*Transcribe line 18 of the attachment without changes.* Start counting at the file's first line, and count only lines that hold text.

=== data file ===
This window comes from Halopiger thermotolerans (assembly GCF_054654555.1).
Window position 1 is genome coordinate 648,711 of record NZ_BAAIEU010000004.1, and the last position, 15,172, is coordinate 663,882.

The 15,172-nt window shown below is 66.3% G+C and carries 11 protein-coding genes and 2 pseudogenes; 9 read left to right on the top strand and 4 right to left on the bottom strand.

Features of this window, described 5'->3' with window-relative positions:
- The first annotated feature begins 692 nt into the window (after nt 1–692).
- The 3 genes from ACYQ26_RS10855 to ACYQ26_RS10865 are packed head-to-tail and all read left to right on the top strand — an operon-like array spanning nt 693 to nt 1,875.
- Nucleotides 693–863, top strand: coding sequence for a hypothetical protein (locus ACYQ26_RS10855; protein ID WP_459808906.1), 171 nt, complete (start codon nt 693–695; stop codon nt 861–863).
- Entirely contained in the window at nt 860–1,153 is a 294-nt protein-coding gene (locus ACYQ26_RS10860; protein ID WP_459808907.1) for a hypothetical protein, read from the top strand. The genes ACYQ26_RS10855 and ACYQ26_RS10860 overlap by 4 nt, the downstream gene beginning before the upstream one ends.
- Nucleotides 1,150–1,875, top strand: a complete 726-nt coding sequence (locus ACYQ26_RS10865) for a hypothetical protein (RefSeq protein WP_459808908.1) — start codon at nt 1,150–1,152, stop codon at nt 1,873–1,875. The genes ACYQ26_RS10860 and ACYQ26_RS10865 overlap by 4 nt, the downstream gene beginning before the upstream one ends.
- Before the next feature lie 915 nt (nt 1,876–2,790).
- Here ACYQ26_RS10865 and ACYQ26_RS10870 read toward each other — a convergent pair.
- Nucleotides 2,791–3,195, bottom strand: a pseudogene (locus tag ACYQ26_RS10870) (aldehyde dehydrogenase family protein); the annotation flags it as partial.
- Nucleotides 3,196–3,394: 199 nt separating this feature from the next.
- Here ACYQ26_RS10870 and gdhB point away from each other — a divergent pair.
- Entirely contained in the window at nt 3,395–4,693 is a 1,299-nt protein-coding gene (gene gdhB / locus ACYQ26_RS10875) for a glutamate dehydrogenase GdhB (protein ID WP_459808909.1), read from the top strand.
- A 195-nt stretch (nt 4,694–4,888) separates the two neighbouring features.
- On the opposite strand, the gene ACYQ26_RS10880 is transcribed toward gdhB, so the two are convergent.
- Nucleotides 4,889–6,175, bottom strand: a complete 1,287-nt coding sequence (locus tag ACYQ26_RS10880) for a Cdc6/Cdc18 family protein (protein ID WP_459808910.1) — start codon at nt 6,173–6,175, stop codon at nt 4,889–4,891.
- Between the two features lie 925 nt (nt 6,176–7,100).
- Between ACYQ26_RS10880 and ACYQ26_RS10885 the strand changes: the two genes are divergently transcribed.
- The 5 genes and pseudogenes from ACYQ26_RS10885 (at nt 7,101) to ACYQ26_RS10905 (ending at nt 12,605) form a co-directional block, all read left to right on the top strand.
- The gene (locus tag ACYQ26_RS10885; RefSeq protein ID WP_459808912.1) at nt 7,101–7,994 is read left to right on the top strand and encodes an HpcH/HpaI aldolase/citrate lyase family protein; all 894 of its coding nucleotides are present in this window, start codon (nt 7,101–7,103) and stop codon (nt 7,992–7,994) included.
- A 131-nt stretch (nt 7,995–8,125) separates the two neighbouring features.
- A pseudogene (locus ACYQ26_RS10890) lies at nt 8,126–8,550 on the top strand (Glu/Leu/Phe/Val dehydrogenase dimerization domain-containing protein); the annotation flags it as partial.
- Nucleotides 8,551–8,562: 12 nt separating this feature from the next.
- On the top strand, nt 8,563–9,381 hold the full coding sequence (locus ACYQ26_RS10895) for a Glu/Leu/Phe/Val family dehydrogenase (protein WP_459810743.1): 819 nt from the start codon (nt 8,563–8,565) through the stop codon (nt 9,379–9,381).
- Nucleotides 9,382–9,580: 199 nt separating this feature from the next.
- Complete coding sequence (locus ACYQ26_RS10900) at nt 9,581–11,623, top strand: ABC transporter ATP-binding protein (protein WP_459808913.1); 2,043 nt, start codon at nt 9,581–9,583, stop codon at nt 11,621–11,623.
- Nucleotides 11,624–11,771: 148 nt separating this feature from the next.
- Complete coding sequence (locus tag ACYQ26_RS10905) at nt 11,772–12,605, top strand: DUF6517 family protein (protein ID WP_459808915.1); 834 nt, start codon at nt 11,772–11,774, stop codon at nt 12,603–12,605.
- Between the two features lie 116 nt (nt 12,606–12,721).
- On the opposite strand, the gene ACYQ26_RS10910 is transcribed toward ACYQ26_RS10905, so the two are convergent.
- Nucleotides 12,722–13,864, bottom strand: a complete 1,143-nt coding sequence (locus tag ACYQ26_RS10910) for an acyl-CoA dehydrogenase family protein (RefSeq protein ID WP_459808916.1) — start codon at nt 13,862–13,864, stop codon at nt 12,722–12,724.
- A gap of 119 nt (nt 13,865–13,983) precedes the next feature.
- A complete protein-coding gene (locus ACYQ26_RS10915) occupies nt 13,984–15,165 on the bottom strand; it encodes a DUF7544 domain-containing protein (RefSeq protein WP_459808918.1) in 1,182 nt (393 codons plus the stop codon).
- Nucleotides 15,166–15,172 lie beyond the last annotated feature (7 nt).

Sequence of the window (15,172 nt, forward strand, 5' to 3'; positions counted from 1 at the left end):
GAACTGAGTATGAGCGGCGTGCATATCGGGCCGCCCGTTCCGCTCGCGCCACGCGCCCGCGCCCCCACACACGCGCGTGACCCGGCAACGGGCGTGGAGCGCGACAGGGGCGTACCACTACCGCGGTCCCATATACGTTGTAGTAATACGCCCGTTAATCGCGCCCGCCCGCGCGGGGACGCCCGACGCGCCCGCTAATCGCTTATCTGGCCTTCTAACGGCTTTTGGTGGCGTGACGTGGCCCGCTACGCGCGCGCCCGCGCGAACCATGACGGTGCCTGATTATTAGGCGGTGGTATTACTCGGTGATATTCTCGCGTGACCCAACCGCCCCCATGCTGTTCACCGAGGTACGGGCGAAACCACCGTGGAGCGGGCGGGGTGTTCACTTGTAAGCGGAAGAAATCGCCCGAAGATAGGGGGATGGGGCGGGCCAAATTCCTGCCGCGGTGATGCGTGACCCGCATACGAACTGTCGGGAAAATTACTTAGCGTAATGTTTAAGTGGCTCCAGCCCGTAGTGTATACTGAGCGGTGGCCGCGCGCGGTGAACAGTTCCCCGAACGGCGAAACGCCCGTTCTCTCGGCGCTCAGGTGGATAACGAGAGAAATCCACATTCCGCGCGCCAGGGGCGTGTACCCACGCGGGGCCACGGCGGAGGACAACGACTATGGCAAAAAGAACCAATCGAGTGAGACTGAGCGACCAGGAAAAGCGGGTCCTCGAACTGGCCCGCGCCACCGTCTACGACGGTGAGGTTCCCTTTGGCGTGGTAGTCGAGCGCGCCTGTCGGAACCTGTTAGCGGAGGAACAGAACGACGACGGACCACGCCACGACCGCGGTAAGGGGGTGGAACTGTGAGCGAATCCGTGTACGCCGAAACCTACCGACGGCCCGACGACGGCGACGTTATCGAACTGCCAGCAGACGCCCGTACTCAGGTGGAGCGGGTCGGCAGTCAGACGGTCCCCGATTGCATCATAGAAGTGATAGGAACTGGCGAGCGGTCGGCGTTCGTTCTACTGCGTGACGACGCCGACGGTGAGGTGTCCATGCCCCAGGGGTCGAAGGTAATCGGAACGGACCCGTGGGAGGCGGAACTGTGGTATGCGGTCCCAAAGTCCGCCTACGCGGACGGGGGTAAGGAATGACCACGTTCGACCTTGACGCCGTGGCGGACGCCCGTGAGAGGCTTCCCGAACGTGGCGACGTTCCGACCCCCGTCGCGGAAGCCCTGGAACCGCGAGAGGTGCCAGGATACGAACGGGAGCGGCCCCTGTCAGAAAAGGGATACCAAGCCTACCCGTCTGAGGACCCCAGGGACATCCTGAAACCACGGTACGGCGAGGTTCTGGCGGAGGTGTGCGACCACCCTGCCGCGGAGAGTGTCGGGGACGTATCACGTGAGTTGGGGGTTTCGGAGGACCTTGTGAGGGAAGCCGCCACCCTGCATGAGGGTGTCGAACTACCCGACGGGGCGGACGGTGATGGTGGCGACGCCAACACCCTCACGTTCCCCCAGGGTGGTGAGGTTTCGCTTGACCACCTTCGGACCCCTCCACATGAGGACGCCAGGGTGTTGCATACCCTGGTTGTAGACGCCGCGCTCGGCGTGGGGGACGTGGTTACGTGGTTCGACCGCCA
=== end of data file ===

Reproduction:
- Nucleotides 4,889–6,175, bottom strand: a complete 1,287-nt coding sequence (locus tag ACYQ26_RS10880) for a Cdc6/Cdc18 family protein (protein ID WP_459808910.1) — start codon at nt 6,173–6,175, stop codon at nt 4,889–4,891.